- Join Julie for a 105-minute training DVD showing the complete training process for the young horse learning to respond to the bit for the very first time and remedial training for an older horse that’s evading the bit by head tossing, star-gazing, rooting and jerking on the rider.
- You’ll learn about how bits work as great aids and why some horses learn to avoid bit pressure.
- Find out what signs to look for to know if your horse is happy with your hands or avoiding your rein and bit pressure.
- Whether you have a horse to train or want to help your finished horse learn to carry himself easily without your constant rein cues, this systematic training process is for you.
- Goodnight’s easy-to-understand, step-by-step process teaches the horse to be light and responsive, giving to the rider’s hands as he carries himself in a relaxed and rounded frame.
- The Bitting System replaces the need for side reins and helps the horse find a release as he moves—something side reins and draw reins can never produce.
- An instructional poster, teaches you how to apply and use this great training aid.
Using The Goodnight Bitting System
The self-correcting bitting system I use is often called an elbow pull and it is a long harness leather cord with snaps on each end. To use the bitting tool, you place the middle of the cord over the horse’s poll and then run each end through the rings of the bit, between the horse’s legs and up to the saddle. Adjust it so that when the horse is standing square and relaxed, there is no pressure on the bit. The pressure will come as the horse walks or trots; his elbow will cause a pull on that side of his mouth.
It is a self-correcting tool– meaning that when the horse does the right thing (brings his nose down and in), the pressure goes away. It teaches the horse to drop his head, bring his nose in and round his back when he feels pressure on the bit. Since the horse is coming off of the bit pressure, he is required to hold himself in the frame rather than have something to lean against like with side reins. This requires the horse to bring his hind-end up underneath him and lift his back in order to hold himself in the frame while keeping slack in the reins.
I like this training tool much better than other bit-training techniques because it gives an alternating pull on the bit, not pulling on both sides of the bit at the same time, so it keeps the horse very soft and relaxed in the neck and jaw. Also, you can mimic the action of the bitting system from the saddle, by using alternating sponge squeezes in time with the horse’s front legs. Finally, I like this system because it teaches the horse to give to the slightest rein pressure and to seek out the slack in the rein.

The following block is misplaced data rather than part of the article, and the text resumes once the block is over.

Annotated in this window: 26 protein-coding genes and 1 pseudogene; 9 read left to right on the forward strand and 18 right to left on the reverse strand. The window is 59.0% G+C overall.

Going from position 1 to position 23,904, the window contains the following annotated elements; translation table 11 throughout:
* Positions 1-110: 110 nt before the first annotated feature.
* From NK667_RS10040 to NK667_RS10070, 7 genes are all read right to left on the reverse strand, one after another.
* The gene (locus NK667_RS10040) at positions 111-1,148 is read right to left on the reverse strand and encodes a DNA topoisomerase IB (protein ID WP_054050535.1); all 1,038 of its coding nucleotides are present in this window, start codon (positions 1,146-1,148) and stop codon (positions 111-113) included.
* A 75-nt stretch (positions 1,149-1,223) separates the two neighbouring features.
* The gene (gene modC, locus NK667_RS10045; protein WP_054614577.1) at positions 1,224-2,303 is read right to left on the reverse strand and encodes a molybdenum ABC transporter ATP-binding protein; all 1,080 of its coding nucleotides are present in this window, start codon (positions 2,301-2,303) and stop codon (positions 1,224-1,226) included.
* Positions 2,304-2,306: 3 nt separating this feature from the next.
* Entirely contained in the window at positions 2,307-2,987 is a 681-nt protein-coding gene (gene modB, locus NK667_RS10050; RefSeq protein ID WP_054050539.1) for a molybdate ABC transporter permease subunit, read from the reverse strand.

I think is very important is to teach the horse to seek out the slack in the rein. From day one, I teach the horse that when he gives to the bit, he will find slack in the rein. Whether the horse is giving laterally (to the side) or vertically (bringing his nose into his chest) you should relax the reins as soon as the horse makes an effort. Again, this will reward the horse for his efforts (all any horse wants is less pressure on his mouth) and will teach him self-carriage.
I am not a big believer is holding a horse in a frame. I believe if you are light and responsive to your horse’s efforts, you can teach him to carry himself in whatever frame you ask of him. This may sound like a simple concept, but I have found that most riders have difficulty with the release. When a rider picks up the reins and asks the horse to give, most riders will continue to apply pressure to the reins even after the horse gives. I think this is in an effort to maintain direct contact, but it is typically done without feel. Therefore the horse gives in some small way but if he does not find a release, he does not know that he has done the right thing. The horse is searching for a way out of the pressure on his mouth. By and large, horses will gladly hold whatever frame you want if they know that in doing so, you will release the pressure on his mouth.
Again, the beauty of this system is threefold. One, the instant the horse gives the right way he gets slack. Two, the elbow-pull creates a rhythmic alternating pull, rather than a static pull on both reins (like side reins), and it is far more effective to use one rein at a time rather than two (a horse stiffens his neck and leans into it when you pull on both reins at the same time). And third, once the horse has learned to respond correctly and carry himself in a collected frame with no contact on his mouth, you can mimic this action on the reins when you are on his back.
This technique is explained thoroughly and demonstrated on my video, Bit Basics. You can also find out more about collection and many other riding skills in my Training Library, JulieGoodnight.com/Academy